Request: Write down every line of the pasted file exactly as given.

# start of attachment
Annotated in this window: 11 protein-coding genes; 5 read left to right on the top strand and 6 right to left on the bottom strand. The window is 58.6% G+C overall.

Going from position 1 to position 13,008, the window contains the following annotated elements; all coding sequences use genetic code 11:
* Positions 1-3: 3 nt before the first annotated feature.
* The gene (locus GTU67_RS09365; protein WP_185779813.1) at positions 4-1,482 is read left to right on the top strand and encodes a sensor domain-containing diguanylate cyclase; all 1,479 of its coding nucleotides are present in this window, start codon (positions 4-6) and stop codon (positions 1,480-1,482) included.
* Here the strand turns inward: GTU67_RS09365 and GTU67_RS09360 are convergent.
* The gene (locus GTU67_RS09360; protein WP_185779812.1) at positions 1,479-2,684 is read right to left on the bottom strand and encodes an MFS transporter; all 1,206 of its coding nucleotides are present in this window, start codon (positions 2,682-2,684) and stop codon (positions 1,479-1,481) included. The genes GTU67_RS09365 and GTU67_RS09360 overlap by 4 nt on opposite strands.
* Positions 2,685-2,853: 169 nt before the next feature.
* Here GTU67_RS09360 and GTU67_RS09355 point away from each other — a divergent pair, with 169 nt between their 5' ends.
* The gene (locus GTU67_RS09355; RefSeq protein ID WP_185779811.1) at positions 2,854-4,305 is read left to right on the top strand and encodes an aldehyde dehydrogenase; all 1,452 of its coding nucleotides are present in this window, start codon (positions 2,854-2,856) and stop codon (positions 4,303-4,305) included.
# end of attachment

Annotated in this window: 11 protein-coding genes; 5 read left to right on the top strand and 6 right to left on the bottom strand. The window is 58.6% G+C overall.

Going from position 1 to position 13,008, the window contains the following annotated elements; all coding sequences use genetic code 11:
* Positions 1-3: 3 nt before the first annotated feature.
* The gene (locus GTU67_RS09365; protein WP_185779813.1) at positions 4-1,482 is read left to right on the top strand and encodes a sensor domain-containing diguanylate cyclase; all 1,479 of its coding nucleotides are present in this window, start codon (positions 4-6) and stop codon (positions 1,480-1,482) included.
* Here the strand turns inward: GTU67_RS09365 and GTU67_RS09360 are convergent.
* The gene (locus GTU67_RS09360; protein WP_185779812.1) at positions 1,479-2,684 is read right to left on the bottom strand and encodes an MFS transporter; all 1,206 of its coding nucleotides are present in this window, start codon (positions 2,682-2,684) and stop codon (positions 1,479-1,481) included. The genes GTU67_RS09365 and GTU67_RS09360 overlap by 4 nt on opposite strands.
* Positions 2,685-2,853: 169 nt before the next feature.
* Here GTU67_RS09360 and GTU67_RS09355 point away from each other — a divergent pair, with 169 nt between their 5' ends.
* The gene (locus GTU67_RS09355; RefSeq protein ID WP_185779811.1) at positions 2,854-4,305 is read left to right on the top strand and encodes an aldehyde dehydrogenase; all 1,452 of its coding nucleotides are present in this window, start codon (positions 2,854-2,856) and stop codon (positions 4,303-4,305) included.